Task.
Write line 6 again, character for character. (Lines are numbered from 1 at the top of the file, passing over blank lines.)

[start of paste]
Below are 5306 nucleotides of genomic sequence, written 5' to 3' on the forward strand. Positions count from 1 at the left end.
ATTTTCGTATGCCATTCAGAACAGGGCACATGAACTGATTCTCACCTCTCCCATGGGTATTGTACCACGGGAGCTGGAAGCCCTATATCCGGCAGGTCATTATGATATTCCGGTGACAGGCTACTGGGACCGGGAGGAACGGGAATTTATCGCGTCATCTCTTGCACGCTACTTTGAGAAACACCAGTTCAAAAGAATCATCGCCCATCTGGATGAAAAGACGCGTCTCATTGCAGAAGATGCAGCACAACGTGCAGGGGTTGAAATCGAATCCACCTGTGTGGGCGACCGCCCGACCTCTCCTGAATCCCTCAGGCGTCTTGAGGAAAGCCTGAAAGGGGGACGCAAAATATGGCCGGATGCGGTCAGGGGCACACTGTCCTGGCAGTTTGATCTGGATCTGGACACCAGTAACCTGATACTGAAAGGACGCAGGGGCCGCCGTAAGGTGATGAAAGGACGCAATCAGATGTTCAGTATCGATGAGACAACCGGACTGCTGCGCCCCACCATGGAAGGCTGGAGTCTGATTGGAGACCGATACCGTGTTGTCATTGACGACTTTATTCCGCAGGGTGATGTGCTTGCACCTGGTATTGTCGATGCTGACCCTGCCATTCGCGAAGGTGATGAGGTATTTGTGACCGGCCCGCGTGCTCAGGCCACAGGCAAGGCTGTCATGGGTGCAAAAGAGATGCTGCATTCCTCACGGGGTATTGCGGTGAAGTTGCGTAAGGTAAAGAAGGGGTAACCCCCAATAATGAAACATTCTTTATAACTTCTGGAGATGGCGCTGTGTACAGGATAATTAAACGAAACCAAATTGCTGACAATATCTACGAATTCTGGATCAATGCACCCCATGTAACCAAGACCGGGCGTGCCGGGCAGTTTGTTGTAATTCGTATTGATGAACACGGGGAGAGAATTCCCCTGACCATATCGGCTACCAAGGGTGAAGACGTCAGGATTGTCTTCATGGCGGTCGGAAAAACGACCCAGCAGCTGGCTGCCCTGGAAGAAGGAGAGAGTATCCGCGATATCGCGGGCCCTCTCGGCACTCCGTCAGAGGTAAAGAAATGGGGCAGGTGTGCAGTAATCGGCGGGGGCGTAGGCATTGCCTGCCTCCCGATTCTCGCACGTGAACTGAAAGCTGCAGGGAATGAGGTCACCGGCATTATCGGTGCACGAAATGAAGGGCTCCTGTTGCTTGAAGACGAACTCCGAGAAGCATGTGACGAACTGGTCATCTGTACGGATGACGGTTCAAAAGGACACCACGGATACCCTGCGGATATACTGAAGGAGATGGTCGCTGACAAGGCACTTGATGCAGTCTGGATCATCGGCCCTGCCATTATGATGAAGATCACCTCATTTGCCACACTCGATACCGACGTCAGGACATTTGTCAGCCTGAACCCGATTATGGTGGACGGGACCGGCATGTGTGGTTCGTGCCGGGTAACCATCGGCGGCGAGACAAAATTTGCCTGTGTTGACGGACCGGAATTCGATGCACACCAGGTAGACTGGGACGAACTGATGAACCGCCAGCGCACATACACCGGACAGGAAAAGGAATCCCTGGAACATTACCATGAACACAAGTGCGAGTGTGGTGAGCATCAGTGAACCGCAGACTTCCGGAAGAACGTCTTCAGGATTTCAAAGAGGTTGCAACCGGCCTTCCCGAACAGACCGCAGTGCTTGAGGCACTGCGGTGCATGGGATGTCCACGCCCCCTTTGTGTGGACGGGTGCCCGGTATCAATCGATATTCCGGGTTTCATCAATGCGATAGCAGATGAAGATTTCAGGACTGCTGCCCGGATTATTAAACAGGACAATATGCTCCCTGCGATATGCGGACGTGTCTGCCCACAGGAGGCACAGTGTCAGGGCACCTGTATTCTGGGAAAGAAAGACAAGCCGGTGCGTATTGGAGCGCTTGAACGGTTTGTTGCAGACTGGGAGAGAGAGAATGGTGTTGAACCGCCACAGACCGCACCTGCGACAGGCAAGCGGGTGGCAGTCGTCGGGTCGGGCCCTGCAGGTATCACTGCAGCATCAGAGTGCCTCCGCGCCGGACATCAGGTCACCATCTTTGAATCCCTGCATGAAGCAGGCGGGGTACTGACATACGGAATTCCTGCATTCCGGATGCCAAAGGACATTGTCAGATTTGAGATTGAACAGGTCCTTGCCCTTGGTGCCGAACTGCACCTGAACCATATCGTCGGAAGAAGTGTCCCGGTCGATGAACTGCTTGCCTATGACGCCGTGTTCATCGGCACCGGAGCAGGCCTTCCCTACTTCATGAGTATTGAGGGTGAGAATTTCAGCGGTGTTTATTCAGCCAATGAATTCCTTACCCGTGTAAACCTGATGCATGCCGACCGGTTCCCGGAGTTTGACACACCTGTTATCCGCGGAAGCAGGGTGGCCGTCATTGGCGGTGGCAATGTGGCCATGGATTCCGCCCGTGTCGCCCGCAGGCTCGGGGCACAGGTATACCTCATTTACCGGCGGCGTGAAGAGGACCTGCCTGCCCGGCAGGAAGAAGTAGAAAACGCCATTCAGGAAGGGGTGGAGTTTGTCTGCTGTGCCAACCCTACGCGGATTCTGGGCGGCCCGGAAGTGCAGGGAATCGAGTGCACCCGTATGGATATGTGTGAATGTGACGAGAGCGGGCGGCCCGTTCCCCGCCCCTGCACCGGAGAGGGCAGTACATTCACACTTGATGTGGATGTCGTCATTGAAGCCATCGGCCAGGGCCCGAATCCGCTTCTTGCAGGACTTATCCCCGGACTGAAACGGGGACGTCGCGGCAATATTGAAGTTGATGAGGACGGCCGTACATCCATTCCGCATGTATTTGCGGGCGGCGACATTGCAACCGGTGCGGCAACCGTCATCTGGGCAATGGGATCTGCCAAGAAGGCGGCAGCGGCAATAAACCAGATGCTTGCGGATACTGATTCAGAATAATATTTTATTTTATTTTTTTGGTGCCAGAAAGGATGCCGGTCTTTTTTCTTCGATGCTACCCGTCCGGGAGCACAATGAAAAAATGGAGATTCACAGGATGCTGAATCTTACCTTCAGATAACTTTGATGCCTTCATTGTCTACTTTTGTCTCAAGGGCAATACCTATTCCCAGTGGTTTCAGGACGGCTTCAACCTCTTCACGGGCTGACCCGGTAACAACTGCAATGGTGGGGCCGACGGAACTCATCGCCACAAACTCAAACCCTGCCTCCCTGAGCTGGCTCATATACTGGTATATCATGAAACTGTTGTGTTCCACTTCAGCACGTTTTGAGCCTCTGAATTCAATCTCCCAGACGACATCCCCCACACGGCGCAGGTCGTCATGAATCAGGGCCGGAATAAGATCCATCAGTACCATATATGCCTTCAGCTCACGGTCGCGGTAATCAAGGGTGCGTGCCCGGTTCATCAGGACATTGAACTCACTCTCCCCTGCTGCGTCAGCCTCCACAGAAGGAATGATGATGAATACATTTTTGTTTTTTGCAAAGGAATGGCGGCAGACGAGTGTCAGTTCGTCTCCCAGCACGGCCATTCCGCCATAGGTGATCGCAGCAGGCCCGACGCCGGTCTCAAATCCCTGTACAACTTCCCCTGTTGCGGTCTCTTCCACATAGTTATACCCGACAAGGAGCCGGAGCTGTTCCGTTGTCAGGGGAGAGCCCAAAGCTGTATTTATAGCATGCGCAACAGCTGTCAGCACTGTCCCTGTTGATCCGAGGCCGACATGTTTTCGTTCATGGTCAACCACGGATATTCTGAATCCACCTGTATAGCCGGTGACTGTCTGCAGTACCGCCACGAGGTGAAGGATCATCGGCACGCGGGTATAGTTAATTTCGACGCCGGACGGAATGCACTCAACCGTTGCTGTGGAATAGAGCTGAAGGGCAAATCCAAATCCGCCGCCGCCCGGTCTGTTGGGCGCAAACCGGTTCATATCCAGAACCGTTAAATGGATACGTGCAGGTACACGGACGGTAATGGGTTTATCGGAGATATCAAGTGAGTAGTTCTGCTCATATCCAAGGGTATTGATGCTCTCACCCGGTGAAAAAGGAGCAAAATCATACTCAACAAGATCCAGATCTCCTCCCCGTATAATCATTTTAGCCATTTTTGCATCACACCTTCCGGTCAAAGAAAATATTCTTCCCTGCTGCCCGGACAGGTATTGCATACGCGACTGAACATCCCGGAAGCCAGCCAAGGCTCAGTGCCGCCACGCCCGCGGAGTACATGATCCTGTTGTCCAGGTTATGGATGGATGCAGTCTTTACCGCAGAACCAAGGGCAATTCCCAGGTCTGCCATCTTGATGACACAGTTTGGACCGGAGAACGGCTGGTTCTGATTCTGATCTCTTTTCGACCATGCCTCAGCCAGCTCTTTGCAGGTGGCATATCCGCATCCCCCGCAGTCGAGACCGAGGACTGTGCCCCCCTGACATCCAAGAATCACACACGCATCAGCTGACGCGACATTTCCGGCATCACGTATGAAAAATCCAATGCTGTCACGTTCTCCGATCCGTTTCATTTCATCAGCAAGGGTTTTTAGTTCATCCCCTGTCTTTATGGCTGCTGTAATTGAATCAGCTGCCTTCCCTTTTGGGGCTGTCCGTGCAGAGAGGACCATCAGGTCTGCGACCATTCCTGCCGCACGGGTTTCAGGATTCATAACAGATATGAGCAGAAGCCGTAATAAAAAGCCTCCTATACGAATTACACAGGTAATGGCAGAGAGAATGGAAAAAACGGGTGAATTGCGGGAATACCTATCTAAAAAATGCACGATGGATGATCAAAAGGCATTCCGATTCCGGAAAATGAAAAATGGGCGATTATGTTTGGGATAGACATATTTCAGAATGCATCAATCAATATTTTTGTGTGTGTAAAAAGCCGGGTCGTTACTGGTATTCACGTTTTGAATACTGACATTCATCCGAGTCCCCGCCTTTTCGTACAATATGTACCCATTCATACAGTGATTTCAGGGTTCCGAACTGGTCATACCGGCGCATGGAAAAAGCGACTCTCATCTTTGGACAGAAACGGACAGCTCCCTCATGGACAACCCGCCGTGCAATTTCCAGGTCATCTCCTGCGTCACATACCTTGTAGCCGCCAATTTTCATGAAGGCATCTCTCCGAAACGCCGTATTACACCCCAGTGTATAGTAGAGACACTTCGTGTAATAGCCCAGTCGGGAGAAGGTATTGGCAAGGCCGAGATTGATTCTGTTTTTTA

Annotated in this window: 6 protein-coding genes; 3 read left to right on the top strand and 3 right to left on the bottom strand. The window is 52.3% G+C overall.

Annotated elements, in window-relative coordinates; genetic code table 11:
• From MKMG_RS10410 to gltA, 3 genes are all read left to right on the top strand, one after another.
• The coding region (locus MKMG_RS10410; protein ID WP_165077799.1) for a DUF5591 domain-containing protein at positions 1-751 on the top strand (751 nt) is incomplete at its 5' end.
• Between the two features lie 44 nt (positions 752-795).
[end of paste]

• The coding region (locus MKMG_RS10410; protein ID WP_165077799.1) for a DUF5591 domain-containing protein at positions 1-751 on the top strand (751 nt) is incomplete at its 5' end.